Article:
The slate was first dismantled to remove the sterile, to get the real resort area, which really takes advantage.
With diamond wires and perforations, cuts are made and the extraction process begins: with a hammer they are broken in smaller thicknesses and with backhoe excavators are extracted the smaller blocks that are transported to sawing ships and are left to the measure before the end depending on the market. These blocks are exfoliated and worked on. Then the material would be ready for commercialization.




The process of manufacturing of bricks from clay involves preparation of clay, molding and then drying and burning of bricks. The bricks are building materials which are generally available as rectangular blocks. The bricks do not require any dressing and brick laying is very simple compared to stone masonry.


 Is made up of clay and the composition of the clay is kaolin, slate, feldspar, sodium dioxide, limestone, dolomite, calcium sulphate, silica, alumina, iron oxide, pyrite and water.

Boral Bricks are the types of bricks that were created the “old-fashioned way,” formed in a sand-dusted wooden box used in buildings. The solid bricks feature slight irregularities and a softer shape than mimics from the 17th century look.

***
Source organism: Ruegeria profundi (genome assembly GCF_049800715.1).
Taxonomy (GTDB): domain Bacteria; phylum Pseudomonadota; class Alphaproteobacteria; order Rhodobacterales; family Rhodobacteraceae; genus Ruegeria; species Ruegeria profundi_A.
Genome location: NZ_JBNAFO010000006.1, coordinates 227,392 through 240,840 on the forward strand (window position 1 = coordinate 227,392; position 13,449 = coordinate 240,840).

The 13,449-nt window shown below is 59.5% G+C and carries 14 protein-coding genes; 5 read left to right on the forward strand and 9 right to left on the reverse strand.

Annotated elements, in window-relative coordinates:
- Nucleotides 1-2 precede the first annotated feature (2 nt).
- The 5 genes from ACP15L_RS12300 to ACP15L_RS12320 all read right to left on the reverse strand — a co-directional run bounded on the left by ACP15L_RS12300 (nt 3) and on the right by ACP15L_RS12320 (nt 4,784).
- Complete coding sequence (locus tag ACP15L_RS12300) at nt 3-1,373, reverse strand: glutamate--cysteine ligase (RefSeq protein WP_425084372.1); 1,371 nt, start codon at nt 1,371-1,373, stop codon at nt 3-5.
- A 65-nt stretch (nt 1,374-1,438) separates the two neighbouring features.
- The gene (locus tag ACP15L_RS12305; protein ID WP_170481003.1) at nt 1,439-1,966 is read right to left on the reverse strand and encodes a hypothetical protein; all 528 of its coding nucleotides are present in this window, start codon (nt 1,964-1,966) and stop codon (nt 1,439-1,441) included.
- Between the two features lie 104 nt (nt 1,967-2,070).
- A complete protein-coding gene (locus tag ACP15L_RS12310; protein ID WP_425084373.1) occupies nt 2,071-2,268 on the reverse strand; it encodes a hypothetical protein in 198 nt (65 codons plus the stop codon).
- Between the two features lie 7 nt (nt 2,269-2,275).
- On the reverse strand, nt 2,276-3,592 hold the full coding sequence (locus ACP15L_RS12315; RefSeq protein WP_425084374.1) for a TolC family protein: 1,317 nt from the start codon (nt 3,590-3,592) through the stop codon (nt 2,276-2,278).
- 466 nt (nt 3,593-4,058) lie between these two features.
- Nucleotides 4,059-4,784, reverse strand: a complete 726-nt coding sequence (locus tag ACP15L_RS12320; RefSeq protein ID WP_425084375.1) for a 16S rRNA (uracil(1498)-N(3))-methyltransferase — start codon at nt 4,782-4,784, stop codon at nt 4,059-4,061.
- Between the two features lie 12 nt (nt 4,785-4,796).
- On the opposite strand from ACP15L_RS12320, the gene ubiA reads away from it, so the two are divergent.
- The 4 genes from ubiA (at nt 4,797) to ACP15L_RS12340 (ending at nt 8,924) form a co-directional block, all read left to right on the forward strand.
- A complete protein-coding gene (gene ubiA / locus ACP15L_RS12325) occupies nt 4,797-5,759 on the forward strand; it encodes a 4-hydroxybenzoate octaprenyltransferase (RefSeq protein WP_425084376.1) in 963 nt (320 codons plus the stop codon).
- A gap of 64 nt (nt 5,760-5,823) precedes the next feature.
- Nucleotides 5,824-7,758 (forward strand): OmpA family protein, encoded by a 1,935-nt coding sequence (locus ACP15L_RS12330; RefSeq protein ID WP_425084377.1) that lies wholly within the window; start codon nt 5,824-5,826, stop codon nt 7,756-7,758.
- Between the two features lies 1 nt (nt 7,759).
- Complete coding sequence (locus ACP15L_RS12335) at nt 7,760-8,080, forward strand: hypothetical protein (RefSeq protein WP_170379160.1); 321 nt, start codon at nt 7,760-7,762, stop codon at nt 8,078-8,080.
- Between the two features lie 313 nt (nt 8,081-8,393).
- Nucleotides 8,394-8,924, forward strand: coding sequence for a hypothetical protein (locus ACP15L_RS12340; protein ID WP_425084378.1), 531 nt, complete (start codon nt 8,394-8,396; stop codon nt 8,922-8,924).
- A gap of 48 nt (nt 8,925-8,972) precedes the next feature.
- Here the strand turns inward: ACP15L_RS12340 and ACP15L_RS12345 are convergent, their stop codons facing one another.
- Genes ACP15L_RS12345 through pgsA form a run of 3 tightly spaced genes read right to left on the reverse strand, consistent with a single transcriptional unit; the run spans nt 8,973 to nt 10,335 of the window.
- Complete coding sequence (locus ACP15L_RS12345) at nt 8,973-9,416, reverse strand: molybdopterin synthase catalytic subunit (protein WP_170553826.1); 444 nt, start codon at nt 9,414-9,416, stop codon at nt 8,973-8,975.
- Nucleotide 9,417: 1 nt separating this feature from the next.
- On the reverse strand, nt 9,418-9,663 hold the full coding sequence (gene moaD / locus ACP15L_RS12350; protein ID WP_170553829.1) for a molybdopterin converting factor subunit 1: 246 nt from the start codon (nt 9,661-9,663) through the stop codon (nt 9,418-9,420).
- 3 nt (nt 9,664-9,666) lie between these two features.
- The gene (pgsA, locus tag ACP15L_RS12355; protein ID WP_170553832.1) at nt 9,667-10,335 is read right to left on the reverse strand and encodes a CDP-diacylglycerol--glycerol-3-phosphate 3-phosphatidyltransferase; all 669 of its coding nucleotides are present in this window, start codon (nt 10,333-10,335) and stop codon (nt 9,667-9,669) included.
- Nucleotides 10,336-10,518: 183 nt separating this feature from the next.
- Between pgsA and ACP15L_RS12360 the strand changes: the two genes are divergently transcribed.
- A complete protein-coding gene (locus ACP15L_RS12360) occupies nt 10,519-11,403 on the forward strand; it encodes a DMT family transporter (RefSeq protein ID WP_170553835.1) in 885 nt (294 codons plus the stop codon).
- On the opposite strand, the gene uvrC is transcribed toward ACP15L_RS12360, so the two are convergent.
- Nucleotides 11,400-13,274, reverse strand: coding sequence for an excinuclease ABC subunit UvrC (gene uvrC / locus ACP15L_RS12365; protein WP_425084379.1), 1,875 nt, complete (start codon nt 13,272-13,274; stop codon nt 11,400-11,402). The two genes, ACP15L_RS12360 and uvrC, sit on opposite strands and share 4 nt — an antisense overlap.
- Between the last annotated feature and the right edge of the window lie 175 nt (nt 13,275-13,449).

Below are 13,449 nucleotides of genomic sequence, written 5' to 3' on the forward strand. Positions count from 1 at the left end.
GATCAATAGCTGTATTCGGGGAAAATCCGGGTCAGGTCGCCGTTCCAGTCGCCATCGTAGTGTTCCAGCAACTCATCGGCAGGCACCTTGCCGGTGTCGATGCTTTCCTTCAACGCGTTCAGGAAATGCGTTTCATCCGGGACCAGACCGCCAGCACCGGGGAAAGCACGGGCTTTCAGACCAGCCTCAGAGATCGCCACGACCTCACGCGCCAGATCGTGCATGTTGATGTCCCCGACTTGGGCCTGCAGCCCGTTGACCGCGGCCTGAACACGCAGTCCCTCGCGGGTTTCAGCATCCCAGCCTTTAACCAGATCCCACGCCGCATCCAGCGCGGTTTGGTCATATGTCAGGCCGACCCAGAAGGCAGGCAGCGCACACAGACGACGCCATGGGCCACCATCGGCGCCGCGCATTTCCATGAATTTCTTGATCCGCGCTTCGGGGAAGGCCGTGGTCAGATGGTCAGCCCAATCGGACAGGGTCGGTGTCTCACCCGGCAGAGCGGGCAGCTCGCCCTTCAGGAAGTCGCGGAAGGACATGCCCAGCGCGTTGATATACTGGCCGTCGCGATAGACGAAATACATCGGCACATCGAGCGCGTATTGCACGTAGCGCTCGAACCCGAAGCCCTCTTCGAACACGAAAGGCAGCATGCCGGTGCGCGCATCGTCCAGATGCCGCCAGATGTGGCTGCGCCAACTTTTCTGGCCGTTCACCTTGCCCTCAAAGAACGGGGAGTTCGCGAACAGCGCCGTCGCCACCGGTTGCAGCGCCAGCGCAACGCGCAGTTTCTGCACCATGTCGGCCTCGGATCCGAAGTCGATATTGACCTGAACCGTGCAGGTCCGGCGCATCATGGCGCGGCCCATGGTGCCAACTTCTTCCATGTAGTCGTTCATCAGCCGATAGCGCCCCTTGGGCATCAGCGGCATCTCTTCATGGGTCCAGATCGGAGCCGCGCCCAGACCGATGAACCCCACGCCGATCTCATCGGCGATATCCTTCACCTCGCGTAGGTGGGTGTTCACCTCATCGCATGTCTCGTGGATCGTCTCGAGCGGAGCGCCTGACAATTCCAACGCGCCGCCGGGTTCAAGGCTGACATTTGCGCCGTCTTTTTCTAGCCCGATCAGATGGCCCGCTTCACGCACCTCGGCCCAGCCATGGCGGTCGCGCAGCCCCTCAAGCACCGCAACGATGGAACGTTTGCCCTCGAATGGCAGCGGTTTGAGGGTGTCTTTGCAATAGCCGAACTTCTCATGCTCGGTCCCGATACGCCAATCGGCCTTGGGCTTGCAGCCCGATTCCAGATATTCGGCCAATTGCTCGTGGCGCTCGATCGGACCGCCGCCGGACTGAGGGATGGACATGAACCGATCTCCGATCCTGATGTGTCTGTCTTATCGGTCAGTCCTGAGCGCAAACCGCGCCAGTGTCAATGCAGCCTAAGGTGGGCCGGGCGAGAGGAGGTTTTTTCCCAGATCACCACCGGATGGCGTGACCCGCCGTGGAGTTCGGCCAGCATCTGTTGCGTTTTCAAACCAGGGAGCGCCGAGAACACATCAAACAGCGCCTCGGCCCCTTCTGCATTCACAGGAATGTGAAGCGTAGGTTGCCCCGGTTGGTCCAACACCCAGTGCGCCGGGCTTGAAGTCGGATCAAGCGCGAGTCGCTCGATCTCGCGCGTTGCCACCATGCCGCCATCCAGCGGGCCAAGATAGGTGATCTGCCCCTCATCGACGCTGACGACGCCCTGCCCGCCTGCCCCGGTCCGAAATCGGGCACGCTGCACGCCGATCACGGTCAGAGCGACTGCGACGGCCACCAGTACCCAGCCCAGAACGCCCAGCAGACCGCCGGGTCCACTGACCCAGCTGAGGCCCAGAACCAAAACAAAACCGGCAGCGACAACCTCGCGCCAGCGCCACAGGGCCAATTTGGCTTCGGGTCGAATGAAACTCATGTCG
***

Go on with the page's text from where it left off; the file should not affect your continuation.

Clay is obtained in quarries where it is parked for a long time. After a year, the clay is transported to the feeder box, initiating in this the first stage and later will be used in the manufacturing process. The clay by means of a  conveyor belt is raised to a kneader, where it is freed of impurities. Then, it passes to the rotofilter, where by means of steel rollers the pellets are formed and the metallic impurities are removed. Finally the clay is deposited in silos.




It has been used extensively in construction for many years due to the resistance of the material and its resistance to erosion. In the past, the work with granite was considered the most difficult of all.

It is a light-colored igneous rock with grains large enough to be visible with the unaided eye. Granite is composed mainly of quartz and feldspar with minor amounts of mica, amphiboles, and other minerals. This mineral composition usually gives granite a red, pink, gray, or white color with dark mineral grains visible throughout the rock.



Legendarily, it was known as the “Piedra Berroqueña”. In the XVIII, a lot of the granite obtained from the quarries of Alpedrete, Cadalso de los Vidrios, Colmenar Viejo y Zarzalejo was used for the construction of many buildings, such as La plaza Mayor, and the Puerta de Alcalá. We are not sure from what quarry they got the granite for this palace, but we suppose that it could come from those quarries.

It is formed when hot magma or liquid rock is pushed up from deep within the Earth and forced into the overlying rock in a process known as intrusion. It is then cooled and hardened and later is exposed as granite.


In 1679, the architect Felipe Sánchez restored the building.

In 1901, due to the reorganization of Street Bailén, it was necessary to reform the building.

In 1960, another important reform was carried out in the building in order to recover its original appearance, returning the clarity to the granite in cornices, imposts, bays, façades, columns, and to the bricks in the walls of the facade.




Beatriz Torres, Marina López, Pedro Olmos, Sebastian Bernal and Carlos García


Construccion con granito